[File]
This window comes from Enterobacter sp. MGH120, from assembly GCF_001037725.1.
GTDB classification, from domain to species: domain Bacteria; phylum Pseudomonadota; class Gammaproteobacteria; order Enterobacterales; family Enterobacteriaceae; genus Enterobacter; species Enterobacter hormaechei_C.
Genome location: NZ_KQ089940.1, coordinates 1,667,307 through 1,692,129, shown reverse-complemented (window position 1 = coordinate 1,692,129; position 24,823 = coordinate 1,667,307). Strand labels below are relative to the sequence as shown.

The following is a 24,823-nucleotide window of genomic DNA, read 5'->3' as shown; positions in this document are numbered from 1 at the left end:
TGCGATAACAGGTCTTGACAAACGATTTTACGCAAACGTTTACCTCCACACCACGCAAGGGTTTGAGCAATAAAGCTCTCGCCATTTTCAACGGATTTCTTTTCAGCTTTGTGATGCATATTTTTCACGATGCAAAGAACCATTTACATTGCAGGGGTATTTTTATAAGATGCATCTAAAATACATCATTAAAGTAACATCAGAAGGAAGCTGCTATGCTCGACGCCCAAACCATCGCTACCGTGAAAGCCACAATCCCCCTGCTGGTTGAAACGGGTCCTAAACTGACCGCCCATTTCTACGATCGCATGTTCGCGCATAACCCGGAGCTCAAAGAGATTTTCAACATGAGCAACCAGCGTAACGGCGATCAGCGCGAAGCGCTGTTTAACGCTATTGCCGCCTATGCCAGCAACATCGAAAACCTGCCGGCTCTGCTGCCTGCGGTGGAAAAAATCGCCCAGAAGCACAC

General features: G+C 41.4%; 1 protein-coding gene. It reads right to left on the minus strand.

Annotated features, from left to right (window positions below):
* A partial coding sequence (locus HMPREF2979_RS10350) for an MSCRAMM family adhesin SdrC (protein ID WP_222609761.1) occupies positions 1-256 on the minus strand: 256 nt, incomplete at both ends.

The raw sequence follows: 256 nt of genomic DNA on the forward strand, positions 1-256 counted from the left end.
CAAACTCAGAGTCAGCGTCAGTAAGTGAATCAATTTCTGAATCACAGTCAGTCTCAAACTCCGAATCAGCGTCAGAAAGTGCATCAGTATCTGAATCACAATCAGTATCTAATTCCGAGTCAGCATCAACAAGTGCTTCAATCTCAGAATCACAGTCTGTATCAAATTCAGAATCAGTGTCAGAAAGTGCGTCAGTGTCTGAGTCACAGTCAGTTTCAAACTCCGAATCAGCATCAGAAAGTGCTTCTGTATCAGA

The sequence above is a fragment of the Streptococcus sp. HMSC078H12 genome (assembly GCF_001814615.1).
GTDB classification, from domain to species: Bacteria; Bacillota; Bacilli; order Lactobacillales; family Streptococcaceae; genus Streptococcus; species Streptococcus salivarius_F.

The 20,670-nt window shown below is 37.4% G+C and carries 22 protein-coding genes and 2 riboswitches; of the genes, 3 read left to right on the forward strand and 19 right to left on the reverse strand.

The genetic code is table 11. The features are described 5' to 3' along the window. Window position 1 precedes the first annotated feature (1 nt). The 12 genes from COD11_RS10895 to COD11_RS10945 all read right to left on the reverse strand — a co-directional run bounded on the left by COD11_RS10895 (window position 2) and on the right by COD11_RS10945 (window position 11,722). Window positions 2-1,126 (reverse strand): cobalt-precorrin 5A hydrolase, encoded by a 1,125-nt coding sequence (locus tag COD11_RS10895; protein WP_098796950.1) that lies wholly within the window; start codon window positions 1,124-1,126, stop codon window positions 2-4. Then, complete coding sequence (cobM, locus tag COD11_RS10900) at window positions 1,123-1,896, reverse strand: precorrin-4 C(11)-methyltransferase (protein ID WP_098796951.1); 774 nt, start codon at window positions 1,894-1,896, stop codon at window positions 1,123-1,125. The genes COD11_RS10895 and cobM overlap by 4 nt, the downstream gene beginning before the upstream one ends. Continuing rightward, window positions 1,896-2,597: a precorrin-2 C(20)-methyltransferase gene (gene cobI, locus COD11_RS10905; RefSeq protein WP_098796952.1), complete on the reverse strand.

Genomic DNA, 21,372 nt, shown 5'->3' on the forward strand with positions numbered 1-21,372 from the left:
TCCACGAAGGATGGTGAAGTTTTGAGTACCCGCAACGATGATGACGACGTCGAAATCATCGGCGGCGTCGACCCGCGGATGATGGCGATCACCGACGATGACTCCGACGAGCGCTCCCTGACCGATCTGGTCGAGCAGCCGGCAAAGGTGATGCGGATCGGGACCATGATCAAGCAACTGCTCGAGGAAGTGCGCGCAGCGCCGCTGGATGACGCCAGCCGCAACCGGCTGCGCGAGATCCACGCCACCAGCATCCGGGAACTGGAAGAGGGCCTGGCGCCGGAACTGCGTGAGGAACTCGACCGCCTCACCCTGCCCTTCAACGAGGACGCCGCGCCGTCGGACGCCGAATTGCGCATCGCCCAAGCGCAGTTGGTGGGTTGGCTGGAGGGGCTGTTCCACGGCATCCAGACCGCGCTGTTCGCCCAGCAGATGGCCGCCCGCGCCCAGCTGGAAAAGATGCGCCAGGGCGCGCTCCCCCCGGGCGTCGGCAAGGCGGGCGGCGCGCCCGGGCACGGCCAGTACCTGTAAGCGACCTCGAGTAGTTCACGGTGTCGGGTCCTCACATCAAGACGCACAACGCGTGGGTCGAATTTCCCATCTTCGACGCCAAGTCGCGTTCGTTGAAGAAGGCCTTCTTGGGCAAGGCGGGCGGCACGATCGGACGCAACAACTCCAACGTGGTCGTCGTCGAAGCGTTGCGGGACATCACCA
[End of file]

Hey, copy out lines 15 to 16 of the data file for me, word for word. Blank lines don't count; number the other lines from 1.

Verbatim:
Genomic DNA, 21,372 nt, shown 5'->3' on the forward strand with positions numbered 1-21,372 from the left:
TCCACGAAGGATGGTGAAGTTTTGAGTACCCGCAACGATGATGACGACGTCGAAATCATCGGCGGCGTCGACCCGCGGATGATGGCGATCACCGACGATGACTCCGACGAGCGCTCCCTGACCGATCTGGTCGAGCAGCCGGCAAAGGTGATGCGGATCGGGACCATGATCAAGCAACTGCTCGAGGAAGTGCGCGCAGCGCCGCTGGATGACGCCAGCCGCAACCGGCTGCGCGAGATCCACGCCACCAGCATCCGGGAACTGGAAGAGGGCCTGGCGCCGGAACTGCGTGAGGAACTCGACCGCCTCACCCTGCCCTTCAACGAGGACGCCGCGCCGTCGGACGCCGAATTGCGCATCGCCCAAGCGCAGTTGGTGGGTTGGCTGGAGGGGCTGTTCCACGGCATCCAGACCGCGCTGTTCGCCCAGCAGATGGCCGCCCGCGCCCAGCTGGAAAAGATGCGCCAGGGCGCGCTCCCCCCGGGCGTCGGCAAGGCGGGCGGCGCGCCCGGGCACGGCCAGTACCTGTAAGCGACCTCGAGTAGTTCACGGTGTCGGGTCCTCACATCAAGACGCACAACGCGTGGGTCGAATTTCCCATCTTCGACGCCAAGTCGCGTTCGTTGAAGAAGGCCTTCTTGGGCAAGGCGGGCGGCACGATCGGACGCAACAACTCCAACGTGGTCGTCGTCGAAGCGTTGCGGGACATCACCA